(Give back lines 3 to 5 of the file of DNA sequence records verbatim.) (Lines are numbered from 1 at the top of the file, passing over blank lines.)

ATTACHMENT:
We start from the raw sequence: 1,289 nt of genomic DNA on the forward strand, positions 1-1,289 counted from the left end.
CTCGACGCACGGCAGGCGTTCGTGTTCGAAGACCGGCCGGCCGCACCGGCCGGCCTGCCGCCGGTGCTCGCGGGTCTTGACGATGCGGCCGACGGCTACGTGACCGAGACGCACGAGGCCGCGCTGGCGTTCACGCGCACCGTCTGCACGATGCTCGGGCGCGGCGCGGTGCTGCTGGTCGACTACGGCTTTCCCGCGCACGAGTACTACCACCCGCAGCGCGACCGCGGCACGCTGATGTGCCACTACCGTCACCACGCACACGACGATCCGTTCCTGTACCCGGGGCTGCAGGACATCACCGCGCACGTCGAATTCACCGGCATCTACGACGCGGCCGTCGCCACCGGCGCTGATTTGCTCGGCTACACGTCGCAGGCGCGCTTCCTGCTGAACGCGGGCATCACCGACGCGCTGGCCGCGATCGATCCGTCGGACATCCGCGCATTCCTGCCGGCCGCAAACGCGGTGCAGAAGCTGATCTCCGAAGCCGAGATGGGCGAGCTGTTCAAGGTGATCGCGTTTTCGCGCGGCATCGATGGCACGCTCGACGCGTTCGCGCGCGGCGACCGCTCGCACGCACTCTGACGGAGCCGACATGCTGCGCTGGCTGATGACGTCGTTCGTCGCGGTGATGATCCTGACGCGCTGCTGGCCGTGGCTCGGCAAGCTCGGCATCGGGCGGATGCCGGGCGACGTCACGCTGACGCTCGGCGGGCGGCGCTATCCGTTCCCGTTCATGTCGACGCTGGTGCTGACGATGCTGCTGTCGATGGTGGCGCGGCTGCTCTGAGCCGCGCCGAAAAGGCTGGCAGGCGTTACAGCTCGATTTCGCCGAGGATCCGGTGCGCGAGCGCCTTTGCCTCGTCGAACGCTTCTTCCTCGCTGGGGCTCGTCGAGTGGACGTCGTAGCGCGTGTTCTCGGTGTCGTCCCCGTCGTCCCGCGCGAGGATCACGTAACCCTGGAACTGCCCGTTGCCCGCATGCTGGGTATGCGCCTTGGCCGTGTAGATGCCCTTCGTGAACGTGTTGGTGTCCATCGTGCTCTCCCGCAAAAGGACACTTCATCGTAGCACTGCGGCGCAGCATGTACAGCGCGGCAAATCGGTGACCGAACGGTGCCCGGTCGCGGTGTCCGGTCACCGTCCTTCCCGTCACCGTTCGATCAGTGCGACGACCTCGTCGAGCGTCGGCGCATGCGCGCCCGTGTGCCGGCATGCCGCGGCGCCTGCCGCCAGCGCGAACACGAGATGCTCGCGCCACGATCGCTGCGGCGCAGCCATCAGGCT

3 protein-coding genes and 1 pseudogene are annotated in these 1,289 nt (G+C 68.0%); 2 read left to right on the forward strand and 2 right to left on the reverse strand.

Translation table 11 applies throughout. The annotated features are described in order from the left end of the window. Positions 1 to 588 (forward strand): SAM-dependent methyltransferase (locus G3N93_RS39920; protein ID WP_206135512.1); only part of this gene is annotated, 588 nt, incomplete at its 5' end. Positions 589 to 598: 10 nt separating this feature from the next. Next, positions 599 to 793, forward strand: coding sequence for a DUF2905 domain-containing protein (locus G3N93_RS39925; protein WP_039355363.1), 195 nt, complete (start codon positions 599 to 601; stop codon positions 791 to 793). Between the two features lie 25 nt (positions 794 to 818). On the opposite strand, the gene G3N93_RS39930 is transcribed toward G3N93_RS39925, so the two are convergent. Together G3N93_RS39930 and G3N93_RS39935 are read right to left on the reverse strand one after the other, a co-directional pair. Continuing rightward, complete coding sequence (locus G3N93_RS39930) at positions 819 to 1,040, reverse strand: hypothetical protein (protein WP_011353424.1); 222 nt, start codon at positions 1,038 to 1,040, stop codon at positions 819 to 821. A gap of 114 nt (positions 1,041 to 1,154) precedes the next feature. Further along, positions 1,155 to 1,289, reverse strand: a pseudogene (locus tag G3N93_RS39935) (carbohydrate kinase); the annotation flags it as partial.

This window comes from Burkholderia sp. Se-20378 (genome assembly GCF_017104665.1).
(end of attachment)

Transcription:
3 protein-coding genes and 1 pseudogene are annotated in these 1,289 nt (G+C 68.0%); 2 read left to right on the forward strand and 2 right to left on the reverse strand.

Translation table 11 applies throughout. The annotated features are described in order from the left end of the window. Positions 1 to 588 (forward strand): SAM-dependent methyltransferase (locus G3N93_RS39920; protein ID WP_206135512.1); only part of this gene is annotated, 588 nt, incomplete at its 5' end. Positions 589 to 598: 10 nt separating this feature from the next. Next, positions 599 to 793, forward strand: coding sequence for a DUF2905 domain-containing protein (locus G3N93_RS39925; protein WP_039355363.1), 195 nt, complete (start codon positions 599 to 601; stop codon positions 791 to 793). Between the two features lie 25 nt (positions 794 to 818). On the opposite strand, the gene G3N93_RS39930 is transcribed toward G3N93_RS39925, so the two are convergent. Together G3N93_RS39930 and G3N93_RS39935 are read right to left on the reverse strand one after the other, a co-directional pair. Continuing rightward, complete coding sequence (locus G3N93_RS39930) at positions 819 to 1,040, reverse strand: hypothetical protein (protein WP_011353424.1); 222 nt, start codon at positions 1,038 to 1,040, stop codon at positions 819 to 821. A gap of 114 nt (positions 1,041 to 1,154) precedes the next feature. Further along, positions 1,155 to 1,289, reverse strand: a pseudogene (locus tag G3N93_RS39935) (carbohydrate kinase); the annotation flags it as partial.

This window comes from Burkholderia sp. Se-20378 (genome assembly GCF_017104665.1).